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BMJ. 2008 Jul 17;337:a769. doi: 10.1136/bmj.a769.

Economic evaluation of human papillomavirus vaccination in the United Kingdom.

Author information

1
Modelling and Economics Unit, Centre for Infections, Health Protection Agency, London NW9 6BT. mark.jit@hpa.org.uk

Abstract

OBJECTIVE:

To assess the cost effectiveness of routine vaccination of 12 year old schoolgirls against human papillomavirus infection in the United Kingdom.

DESIGN:

Economic evaluation.

SETTING:

UK. Population Schoolgirls aged 12 or older.

MAIN OUTCOME MEASURES:

Costs, quality adjusted life years (QALYs), and incremental cost effectiveness ratios for a range of vaccination options.

RESULTS:

Vaccinating 12 year old schoolgirls with a quadrivalent vaccine at 80% coverage is likely to be cost effective at a willingness to pay threshold of pound30,000 (euro37,700; $59,163) per QALY gained, if the average duration of protection from the vaccine is more than 10 years. Implementing a catch-up campaign of girls up to age 18 is likely to be cost effective. Vaccination of boys is unlikely to be cost effective. A bivalent vaccine with the same efficacy against human papillomavirus types 16 and 18 costing pound13- pound21 less per dose (depending on the duration of vaccine protection) may be as cost effective as the quadrivalent vaccine although less effective as it does not prevent anogenital warts.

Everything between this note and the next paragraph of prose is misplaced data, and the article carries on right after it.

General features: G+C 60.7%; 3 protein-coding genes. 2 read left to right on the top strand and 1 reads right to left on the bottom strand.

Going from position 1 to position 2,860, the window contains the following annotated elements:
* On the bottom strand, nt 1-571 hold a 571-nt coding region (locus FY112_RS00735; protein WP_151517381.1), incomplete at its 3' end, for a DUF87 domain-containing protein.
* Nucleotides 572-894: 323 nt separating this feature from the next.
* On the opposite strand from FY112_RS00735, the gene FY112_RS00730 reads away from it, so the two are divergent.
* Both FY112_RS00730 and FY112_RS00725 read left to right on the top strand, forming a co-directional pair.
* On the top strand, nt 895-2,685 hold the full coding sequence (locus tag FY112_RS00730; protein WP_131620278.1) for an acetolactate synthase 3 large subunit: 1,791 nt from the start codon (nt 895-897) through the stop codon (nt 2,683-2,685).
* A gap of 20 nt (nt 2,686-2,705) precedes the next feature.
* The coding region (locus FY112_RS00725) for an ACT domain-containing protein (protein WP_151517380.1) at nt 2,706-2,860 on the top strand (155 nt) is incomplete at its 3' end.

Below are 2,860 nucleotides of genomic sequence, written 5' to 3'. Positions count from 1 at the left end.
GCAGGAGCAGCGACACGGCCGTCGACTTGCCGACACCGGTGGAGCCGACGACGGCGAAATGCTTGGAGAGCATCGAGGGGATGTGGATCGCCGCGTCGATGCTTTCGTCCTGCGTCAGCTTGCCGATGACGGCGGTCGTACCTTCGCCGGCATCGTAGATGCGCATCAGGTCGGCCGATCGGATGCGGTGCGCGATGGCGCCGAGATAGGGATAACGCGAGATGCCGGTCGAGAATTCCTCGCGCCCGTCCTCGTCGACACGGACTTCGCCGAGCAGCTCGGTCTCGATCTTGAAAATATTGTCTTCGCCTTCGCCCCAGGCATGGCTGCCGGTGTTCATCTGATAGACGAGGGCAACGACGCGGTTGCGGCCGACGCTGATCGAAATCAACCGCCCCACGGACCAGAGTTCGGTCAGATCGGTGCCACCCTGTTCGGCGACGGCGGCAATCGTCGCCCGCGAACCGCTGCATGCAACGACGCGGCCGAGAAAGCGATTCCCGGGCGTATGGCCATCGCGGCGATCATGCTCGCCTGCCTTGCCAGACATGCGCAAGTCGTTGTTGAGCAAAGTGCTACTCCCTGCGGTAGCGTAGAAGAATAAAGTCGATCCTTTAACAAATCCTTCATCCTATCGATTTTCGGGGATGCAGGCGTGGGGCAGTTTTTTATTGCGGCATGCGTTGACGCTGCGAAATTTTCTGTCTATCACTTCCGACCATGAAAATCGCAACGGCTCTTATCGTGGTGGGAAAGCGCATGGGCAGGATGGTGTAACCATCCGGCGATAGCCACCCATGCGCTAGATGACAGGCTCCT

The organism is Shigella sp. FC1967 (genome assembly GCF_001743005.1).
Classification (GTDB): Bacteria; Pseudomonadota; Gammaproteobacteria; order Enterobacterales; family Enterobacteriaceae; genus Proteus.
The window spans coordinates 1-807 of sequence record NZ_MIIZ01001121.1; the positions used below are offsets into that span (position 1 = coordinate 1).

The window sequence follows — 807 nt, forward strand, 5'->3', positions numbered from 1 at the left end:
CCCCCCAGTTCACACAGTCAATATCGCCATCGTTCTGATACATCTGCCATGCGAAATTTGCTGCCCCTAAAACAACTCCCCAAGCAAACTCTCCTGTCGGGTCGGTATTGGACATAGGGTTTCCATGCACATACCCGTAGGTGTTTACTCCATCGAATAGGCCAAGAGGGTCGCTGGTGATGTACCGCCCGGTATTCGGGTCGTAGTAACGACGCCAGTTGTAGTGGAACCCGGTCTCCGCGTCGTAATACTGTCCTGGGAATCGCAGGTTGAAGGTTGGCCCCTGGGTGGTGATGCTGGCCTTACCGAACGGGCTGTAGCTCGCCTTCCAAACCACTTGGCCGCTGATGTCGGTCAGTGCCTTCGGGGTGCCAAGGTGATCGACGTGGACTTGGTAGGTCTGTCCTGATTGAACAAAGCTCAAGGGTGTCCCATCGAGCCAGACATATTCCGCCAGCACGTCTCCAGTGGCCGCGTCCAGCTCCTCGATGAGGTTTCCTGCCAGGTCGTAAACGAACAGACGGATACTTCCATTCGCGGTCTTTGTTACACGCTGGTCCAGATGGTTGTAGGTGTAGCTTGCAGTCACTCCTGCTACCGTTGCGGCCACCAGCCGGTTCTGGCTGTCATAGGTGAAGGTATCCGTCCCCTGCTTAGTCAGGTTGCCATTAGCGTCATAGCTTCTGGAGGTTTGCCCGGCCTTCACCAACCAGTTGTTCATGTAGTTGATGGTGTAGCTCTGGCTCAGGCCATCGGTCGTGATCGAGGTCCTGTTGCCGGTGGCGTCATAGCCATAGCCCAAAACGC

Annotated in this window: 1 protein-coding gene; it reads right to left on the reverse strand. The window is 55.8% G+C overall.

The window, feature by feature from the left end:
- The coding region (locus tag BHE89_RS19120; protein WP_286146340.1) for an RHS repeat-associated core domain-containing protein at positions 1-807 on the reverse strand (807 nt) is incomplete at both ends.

CONCLUSIONS:

Routine vaccination of 12 year old schoolgirls combined with an initial catch-up campaign up to age 18 is likely to be cost effective in the UK. The results are robust to uncertainty in many parameters and processes. A key influential variable is the duration of vaccine protection.

PMID:
18640957
PMCID:
PMC2500202
[Indexed for MEDLINE]
Free PMC Article
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